Why students are revolting
Why students are revolting
Students from the University of Auckland, as a part of the National Student Day of Action on the 15th August, are protesting against the corporatisation of the University. The corporate composition of the University contradicts its role as the ‘critic and conscious of society’ as outlined in the University Charter. To critique society, the university must also be able to critique itself. Government cuts to public education, and the restructuring of the University, impacts most on those already facing systematic marginalisation--Māori, Pasifika and migrant students; female staff members; and minimum wage workers.
Firstly, the University of Auckland has undertaken the Faculty Administration Review (FAR) in order to offer education in the form of ‘customer focused service delivery’ and allegedly more efficient and effective services in administrative structures. Despite the fact that this administration restructure was not initially framed as directly affecting job security of staff, University of Auckland Vice-Chancellor Stuart McCutcheon stated ‘it is an aim of the project [the Faculty Administration Review or FAR] to substantially reduce [staff] numbers’.
This substantial reduction disestablishes 358 positions and intends to create only 249 in their place. Administrative staff have minimal job security, are being asked to reapply for positions they already hold and to compete with their colleagues for consolidated generic positions. These consolidated positions will place greater stress on fewer numbers of administrative staff who are already over-worked, under-valued and under-paid. With rising student enrolments, we ask how a reduction in the number of staff who keep the university running behind the scenes could possibly lead to greater efficiency? Perhaps the Vice-Chancellor himself, is due for a check-up and restructure.
Redundancies of this nature are reflected in the university’s governance structure. Under a proposed change by the current government, university and wānanga councils will be reduced in size from 20 members to 12 members, 3-4 of whom must be appointed by the Tertiary Education minister with the rest chosen by the university . Most frustratingly, our hard-fought for student representation will no longer be mandatory. This is an erosion of student democracy and self-governance which places more power in the hands of central government. We believe that the University should be run by those who make it up--students, staff and the community.
Meanwhile, the University of Auckland Vice-Chancellor, Stuart McCutcheon, earns $650,000 to $660,000 a year in a remuneration package, making him the highest-paid public official in the country. His pay package increased by $20,000 from 2012 to 2013. If there is not enough ‘public funding’ to place a freeze on fees or to pay workers at the University an adequate wage then why is there enough to pay Professor McCutcheon’s salary?
How is this kind of salary possibly justified for any public official when between 500,000 and 750,000 people in New Zealand are living in households with incomes below the poverty line? As New Zealanders, we bare the unfortunate statistic of an estimated 270,000 children living in poverty. How does the University of Auckland contribute to the perpetuation of poverty? Cleaners at the University of Auckland are paid a minimum wage, some of whom have worked for the University six days a week for 30 years. Wages are out of step with the cost of living and an institution bound to be the conscience of society cannot defensibly continue paying below subsistence wages.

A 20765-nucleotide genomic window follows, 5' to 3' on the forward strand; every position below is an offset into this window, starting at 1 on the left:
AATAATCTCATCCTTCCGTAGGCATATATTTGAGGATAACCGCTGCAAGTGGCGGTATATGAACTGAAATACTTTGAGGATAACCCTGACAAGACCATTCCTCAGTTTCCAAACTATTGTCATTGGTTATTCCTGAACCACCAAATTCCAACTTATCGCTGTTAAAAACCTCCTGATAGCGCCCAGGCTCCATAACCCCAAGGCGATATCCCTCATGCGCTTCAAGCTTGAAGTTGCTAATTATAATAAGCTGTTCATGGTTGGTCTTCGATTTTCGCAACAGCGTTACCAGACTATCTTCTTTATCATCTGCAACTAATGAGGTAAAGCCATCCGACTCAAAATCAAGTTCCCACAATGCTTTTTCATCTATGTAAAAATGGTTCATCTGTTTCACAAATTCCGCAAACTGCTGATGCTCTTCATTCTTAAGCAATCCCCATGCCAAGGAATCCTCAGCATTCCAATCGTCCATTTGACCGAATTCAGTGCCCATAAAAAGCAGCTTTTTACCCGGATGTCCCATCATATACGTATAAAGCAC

At the same time, the University of Auckland is set to become the first billion dollar tertiary institution. Stuart McCutcheon has said this has come from ‘increased government grants, increased student tuition fees, and a substantial increase in the size of our research operation.’ Yet when asked if this revenue would freeze fee increases, McCutcheon replied that this is not financially possible because the income per student in real terms declines each year. Although the University is starved of sufficient government funding, the problem is exacerbated by the uneven distribution of funds to capital investment and profit-focused research.
Understandably, students across the country are becoming increasingly frustrated that the very people making hundreds of millions of dollars of cuts to tertiary education benefited from a fully funded degree. Paula Bennett, circa 1996, expressed it the best: ‘fees suck and fee increases just piss me off. Damn the Nats who bring cuts to our education system, make us pay for them out of our student loans that will take many people decades to pay off’. Unfortunately, the message has not gotten through to Tertiary Education Minister Steven Joyce who didn’t pay a dime for his Bachelor of Science.
So what’s the alternative to this austerity? What we know is that New Zealand universities collect about $900 million in domestic tuition fees, requiring students to take out around $1.1 billion in student loan debt. The inevitable consequence of this is the exclusion of more and more people from tertiary education. To solve this growing problem, we support fully-funded, fee-free tertiary education. It would cost approximately half of the $2 billion per year tax cut John Key gave to the top income earners. If countries like Argentina, Uruguay, Sri Lanka, Ireland, Scotland, Norway and Denmark can do it, so can we. It shouldn’t be radical to call for dignity for workers, a vibrant student democracy and fully funded education--but it is.
For more information about these issues and our National Student Day of Action Friday, check out our facebook event here: https://www.facebook.com/events/307031712804685/